I work for an electric utility. I've heard tales over the years of invisible high-pressure steam leaks in power plants that have "cut people in two." Any truth to this?
Illustration by Slug Signorino
Much to the disappointment of my inner ghoul, so far I’ve turned up no confirmed cases of steam bisection. Could it happen, though? You bet.
The boilers in a typical power plant generate steam at around 2,400 pounds per square inch–about 163 times atmospheric pressure. Some “supercritical” steam plants operate at pressures over 4,000 PSI. Here the steam is heated far above the boiling point, generally to 1,000 degrees Fahrenheit or higher. This “superheated steam” is invisible when released until it starts to condense back into liquid water. Combine high pressure with high temperature and a jet of steam from a leak could travel a long way before becoming visible to an unwary passerby. Anyone walking into such a leak would be seriously injured or killed by the heat alone.
It’s been well documented that jets of high-pressure gas (which is what superheated steam is) can cause injuries even without the added complication of heat. OSHA warns against possible amputation from high-pressure gas and limits air pressure for industrial cleaning to 30 PSI. High-pressure gases can easily penetrate the skin, especially via an existing cut or wound, and potentially lead to gas embolism–bubbles in the bloodstream that can migrate to the heart, lungs, or brain and cause serious trouble. U.S. Army medical reports tell of numerous gas-penetration injuries suffered during training with blank firearm rounds. Just 12 PSI can likely pop your eyeball from its socket. Less than 80 PSI of air from 12 inches away reportedly swelled up a woodworker’s hand “to the size of a grapefruit.” One source reports that high-pressure nitrogen cut into a worker’s leg like a knife, and other references warn that high-pressure gases can cut fingers, toes, and other body parts. Again, I didn’t find an actual case of high-pressure gas cutting anyone in half, but it’s not going out on much of a limb to say it sure would smart.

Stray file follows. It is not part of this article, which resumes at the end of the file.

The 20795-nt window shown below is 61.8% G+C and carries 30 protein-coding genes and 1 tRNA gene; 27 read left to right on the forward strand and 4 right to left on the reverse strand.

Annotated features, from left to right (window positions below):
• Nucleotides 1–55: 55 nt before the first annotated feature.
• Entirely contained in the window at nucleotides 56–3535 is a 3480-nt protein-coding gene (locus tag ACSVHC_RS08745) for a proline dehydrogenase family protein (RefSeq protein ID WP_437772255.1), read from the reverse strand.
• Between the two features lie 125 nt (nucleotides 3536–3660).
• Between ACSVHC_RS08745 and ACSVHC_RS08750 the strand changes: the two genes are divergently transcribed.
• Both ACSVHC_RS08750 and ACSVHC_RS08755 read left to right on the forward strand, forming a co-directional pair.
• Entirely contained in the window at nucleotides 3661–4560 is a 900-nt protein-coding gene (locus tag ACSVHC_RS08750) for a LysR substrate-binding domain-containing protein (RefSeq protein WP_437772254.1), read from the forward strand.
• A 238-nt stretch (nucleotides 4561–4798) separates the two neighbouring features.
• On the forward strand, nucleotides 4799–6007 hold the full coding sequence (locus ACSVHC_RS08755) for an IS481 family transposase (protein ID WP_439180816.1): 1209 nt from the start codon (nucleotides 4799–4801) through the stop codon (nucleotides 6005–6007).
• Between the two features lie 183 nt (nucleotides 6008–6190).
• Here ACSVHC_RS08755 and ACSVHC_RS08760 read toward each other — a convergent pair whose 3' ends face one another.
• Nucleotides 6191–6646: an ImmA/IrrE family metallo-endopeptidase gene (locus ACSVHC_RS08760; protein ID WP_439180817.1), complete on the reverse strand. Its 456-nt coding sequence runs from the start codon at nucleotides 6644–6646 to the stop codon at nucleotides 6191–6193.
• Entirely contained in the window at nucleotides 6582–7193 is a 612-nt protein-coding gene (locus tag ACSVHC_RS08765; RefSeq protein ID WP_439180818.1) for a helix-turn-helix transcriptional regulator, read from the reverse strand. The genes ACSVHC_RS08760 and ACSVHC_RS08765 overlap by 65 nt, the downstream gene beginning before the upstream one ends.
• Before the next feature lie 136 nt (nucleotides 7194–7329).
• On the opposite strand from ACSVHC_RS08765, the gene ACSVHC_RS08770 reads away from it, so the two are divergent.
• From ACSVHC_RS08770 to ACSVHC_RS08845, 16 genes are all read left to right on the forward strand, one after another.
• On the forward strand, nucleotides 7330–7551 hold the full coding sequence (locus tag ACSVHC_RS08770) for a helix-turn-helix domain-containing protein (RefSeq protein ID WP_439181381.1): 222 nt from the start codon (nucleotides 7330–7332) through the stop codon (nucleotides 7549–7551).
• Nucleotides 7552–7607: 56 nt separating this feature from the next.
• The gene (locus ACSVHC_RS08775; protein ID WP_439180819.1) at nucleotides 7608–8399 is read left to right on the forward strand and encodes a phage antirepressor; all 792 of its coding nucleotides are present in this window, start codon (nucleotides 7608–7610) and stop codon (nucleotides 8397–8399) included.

Steam leaks can injure or kill in many ways. The force of a high-pressure leak, for instance, can turn loose items nearby into projectiles. My assistant Una, who works in the power industry and has visited more than half the steam power plants in the United States, once witnessed a rupture in some 2400-PSI steam pipes that flung a set of heavy welding tanks 50 feet and through a sheet-metal barrier. Pieces of pipe, insulation, tools–almost anything can become deadly in such circumstances. Ducking won’t necessarily save you–a big steam leak in close quarters can quickly raise the surrounding air temperature so high you’ll cook from the inside if you breathe. Even at lower temperatures enough steam in a small area can suffocate you as it displaces the air. Una has a friend who got nicknamed “the Lobster” after a relatively low-temperature steam accident–he was exposed to a wet 180-degree leak for a few seconds and spent nearly a month in the hospital. An indirect low-temperature leak can also lead to heat exhaustion if you’re around it long enough.
It’s common belief among utility operators that a good way to check for high-pressure steam leaks is by waving a broomstick in front of you: when the stick suddenly gets chopped in half, you’ve found your leak. However, Una contacted operations personnel at several power plants across the United States, and while almost all had heard of this alleged practice, most thought it would be an unusual way to find a leak these days. A leak in a steam line with enough pressure to cut a broom in half would likely warrant shutting down the unit. Given the danger of a fatal mistake, it’s hard to imagine a plant boss sending workers out on a search mission armed only with a trusty broom. Una further points out that a steam leak, invisible or not, usually isn’t tough to locate–imagine a locomotive horn a few inches from your ear. Operators in an enclosed control room can hear steam leaks from several floors away.
Some industry sources speculate that using a broom to search for leaks may have started aboard ships with steam boilers, where tight quarters and noisy conditions may have made it difficult to find leaks quickly without some direct evidence. It may even have been recommended as a way to survive a steam leak, using the broom to check that the route to safety was clear. Then again, most shipboard steam isn’t at high enough pressure to slice through wood (although it could cut the bristles). Personally I’m guessing the broomstick thing is part of the informal neophyte training process familiar to anyone who’s worked in industry: “Did they tell you about high-pressure steam leaks? Cut you right in half. Better wave this broom.”
Send questions to Cecil via firstname.lastname@example.org.